When meteorological conditions give rise to strong winds, higher water levels than those at normal high tide are produced – this is a tidal surge, or storm surge. The North Sea and east coast of Britain is particularly affected by tidal surges.
Depressions play a part in influencing tidal surges. A depression is an intense low-pressure weather system. Over the North Sea particularly, they produce low pressure conditions, which raise sea levels. For every one millibar drop in pressure, there can be a 1cm rise in sea level. Winds drive the waves towards the coastline – water piles up at the coast. High tides can amplify can amplify the effects of depressions on sea level.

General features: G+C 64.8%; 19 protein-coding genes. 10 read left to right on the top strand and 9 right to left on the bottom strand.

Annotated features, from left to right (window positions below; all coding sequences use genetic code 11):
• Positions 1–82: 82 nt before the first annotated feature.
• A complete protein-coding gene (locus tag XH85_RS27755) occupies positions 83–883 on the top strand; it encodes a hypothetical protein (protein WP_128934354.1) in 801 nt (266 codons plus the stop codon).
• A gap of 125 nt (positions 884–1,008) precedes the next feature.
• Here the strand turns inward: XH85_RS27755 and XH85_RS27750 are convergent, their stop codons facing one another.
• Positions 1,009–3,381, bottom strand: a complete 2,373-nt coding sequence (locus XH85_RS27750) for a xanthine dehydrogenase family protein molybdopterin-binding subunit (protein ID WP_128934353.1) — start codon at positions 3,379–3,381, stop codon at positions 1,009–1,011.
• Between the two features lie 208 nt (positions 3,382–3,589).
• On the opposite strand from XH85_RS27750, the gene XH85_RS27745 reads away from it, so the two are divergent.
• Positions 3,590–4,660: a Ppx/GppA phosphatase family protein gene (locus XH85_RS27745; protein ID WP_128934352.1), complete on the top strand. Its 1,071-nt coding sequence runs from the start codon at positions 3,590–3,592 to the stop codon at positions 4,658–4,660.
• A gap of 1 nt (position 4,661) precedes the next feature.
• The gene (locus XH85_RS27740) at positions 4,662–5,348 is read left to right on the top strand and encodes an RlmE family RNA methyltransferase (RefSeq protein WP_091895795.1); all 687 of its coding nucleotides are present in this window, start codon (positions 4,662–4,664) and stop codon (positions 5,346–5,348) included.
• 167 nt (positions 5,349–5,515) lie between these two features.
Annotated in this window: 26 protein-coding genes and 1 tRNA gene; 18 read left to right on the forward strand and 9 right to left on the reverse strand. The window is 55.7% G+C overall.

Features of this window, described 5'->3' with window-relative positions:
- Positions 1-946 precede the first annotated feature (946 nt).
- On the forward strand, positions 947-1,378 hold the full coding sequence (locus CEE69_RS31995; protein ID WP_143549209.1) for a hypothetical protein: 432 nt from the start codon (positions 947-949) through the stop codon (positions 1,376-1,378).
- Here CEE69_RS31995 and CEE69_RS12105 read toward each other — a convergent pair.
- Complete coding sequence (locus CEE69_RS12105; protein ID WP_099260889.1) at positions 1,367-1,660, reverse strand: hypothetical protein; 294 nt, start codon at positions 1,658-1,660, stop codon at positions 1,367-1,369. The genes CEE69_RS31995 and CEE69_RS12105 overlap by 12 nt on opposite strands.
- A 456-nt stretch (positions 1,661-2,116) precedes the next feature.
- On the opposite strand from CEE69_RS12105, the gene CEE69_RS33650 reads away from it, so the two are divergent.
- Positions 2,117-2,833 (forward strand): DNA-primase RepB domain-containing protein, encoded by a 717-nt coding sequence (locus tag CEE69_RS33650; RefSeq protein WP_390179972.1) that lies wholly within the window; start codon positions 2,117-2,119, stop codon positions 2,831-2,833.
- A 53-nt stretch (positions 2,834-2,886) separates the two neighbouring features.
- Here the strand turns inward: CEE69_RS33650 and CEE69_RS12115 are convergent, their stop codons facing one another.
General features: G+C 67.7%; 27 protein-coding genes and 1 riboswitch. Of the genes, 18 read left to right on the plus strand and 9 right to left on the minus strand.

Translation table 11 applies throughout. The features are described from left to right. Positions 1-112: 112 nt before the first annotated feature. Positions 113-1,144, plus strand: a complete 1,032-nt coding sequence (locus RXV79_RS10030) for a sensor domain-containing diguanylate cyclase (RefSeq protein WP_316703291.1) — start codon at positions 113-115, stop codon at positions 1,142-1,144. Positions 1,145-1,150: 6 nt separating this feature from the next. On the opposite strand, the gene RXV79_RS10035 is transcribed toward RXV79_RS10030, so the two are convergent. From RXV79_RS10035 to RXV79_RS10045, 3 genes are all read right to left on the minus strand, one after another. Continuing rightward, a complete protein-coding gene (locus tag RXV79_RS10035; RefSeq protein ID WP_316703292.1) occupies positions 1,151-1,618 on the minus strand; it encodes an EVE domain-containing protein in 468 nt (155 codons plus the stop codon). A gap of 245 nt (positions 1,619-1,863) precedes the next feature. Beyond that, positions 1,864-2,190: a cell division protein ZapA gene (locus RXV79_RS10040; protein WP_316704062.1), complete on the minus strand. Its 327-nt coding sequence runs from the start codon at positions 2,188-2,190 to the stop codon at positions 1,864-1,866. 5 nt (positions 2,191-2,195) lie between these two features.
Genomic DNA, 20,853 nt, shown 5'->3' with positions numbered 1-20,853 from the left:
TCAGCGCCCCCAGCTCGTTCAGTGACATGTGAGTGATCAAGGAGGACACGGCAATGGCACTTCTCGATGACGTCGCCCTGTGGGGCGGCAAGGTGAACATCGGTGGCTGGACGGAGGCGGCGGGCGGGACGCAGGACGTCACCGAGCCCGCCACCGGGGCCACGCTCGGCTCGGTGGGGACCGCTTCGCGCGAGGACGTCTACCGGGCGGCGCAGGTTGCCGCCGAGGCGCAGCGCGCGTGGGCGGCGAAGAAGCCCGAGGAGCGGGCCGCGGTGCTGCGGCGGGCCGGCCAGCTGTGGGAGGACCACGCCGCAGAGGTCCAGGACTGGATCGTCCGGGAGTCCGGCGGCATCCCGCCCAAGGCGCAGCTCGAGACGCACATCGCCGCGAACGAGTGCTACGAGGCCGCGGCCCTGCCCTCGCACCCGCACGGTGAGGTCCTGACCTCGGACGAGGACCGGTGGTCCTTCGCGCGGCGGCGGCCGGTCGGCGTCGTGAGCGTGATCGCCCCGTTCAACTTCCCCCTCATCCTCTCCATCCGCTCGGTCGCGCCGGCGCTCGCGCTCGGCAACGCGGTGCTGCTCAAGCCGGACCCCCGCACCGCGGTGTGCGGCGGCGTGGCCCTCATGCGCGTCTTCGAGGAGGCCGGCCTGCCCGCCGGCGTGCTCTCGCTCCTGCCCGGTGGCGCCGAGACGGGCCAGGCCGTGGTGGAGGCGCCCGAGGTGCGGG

North Sea Tidal Surge of 1953
Spring tides were in action anyway, meaning tides were already quite high. Effects were intensified when and Atlantic depression passed down to the North Sea. On the Westerly side of the depression, northerly gales forced sea water in a southerly direction at high tide. This resulted in a tidal surge exceeding 5m above the mean sea level of the area. The large waves damaged coastal defences around East Anglia. 307 people in England died as a result of the tidal surge.